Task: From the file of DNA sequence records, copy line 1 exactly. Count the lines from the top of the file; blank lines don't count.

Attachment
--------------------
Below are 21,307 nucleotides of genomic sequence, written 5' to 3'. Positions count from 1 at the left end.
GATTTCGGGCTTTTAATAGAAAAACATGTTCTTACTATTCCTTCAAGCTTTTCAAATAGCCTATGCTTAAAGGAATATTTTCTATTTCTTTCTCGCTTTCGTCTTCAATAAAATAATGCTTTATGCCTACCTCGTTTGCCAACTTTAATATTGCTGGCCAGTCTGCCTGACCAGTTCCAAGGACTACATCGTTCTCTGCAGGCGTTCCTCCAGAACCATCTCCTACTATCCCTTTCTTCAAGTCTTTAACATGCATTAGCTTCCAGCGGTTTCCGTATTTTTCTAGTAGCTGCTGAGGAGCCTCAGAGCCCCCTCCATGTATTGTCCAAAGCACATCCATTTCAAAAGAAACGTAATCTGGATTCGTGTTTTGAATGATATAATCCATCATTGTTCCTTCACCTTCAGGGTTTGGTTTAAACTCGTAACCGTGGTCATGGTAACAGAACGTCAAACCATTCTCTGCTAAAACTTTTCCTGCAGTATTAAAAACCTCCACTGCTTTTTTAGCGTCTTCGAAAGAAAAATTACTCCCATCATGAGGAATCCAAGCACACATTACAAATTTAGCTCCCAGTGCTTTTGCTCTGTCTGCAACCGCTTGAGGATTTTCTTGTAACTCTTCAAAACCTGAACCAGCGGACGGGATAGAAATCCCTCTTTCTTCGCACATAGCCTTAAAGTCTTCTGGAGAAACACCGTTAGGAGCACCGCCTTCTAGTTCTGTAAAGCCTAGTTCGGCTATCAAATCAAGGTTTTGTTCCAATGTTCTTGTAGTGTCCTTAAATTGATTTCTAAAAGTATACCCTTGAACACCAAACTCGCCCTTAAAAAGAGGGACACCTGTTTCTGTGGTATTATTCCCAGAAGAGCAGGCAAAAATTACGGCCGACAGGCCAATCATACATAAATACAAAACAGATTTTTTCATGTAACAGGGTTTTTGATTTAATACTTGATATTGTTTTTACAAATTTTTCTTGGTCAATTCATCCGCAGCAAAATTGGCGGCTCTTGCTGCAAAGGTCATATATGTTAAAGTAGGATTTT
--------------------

Below are 21,307 nucleotides of genomic sequence, written 5' to 3'. Positions count from 1 at the left end.